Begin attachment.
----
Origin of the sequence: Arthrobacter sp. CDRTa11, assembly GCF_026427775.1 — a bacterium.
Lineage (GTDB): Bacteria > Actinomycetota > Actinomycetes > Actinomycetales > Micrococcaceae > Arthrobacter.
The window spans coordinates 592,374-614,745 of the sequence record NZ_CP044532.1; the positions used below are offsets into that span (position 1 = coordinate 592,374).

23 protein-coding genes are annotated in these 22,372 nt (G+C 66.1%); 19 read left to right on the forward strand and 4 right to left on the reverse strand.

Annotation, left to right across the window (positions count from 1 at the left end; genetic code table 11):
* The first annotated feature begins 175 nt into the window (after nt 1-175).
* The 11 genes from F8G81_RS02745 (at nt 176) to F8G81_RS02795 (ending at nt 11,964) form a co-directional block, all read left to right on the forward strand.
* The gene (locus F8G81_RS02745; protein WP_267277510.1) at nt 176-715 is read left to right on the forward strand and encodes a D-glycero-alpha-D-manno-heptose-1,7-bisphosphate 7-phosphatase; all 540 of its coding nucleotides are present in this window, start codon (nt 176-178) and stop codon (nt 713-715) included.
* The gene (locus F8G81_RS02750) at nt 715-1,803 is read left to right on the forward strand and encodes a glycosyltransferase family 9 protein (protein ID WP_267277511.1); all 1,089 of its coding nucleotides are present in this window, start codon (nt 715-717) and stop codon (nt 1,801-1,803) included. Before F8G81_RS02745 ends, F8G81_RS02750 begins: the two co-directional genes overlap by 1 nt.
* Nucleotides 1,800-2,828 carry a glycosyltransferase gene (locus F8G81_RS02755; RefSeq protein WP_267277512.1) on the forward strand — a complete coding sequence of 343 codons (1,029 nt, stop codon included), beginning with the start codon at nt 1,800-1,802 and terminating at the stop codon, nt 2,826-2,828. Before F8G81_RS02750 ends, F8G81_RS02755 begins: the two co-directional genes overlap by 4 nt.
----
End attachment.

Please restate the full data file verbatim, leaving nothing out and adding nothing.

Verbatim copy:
Origin of the sequence: Arthrobacter sp. CDRTa11, assembly GCF_026427775.1 — a bacterium.
Lineage (GTDB): Bacteria > Actinomycetota > Actinomycetes > Actinomycetales > Micrococcaceae > Arthrobacter.
The window spans coordinates 592,374-614,745 of the sequence record NZ_CP044532.1; the positions used below are offsets into that span (position 1 = coordinate 592,374).

23 protein-coding genes are annotated in these 22,372 nt (G+C 66.1%); 19 read left to right on the forward strand and 4 right to left on the reverse strand.

Annotation, left to right across the window (positions count from 1 at the left end; genetic code table 11):
* The first annotated feature begins 175 nt into the window (after nt 1-175).
* The 11 genes from F8G81_RS02745 (at nt 176) to F8G81_RS02795 (ending at nt 11,964) form a co-directional block, all read left to right on the forward strand.
* The gene (locus F8G81_RS02745; protein WP_267277510.1) at nt 176-715 is read left to right on the forward strand and encodes a D-glycero-alpha-D-manno-heptose-1,7-bisphosphate 7-phosphatase; all 540 of its coding nucleotides are present in this window, start codon (nt 176-178) and stop codon (nt 713-715) included.
* The gene (locus F8G81_RS02750) at nt 715-1,803 is read left to right on the forward strand and encodes a glycosyltransferase family 9 protein (protein ID WP_267277511.1); all 1,089 of its coding nucleotides are present in this window, start codon (nt 715-717) and stop codon (nt 1,801-1,803) included. Before F8G81_RS02745 ends, F8G81_RS02750 begins: the two co-directional genes overlap by 1 nt.
* Nucleotides 1,800-2,828 carry a glycosyltransferase gene (locus F8G81_RS02755; RefSeq protein WP_267277512.1) on the forward strand — a complete coding sequence of 343 codons (1,029 nt, stop codon included), beginning with the start codon at nt 1,800-1,802 and terminating at the stop codon, nt 2,826-2,828. Before F8G81_RS02750 ends, F8G81_RS02755 begins: the two co-directional genes overlap by 4 nt.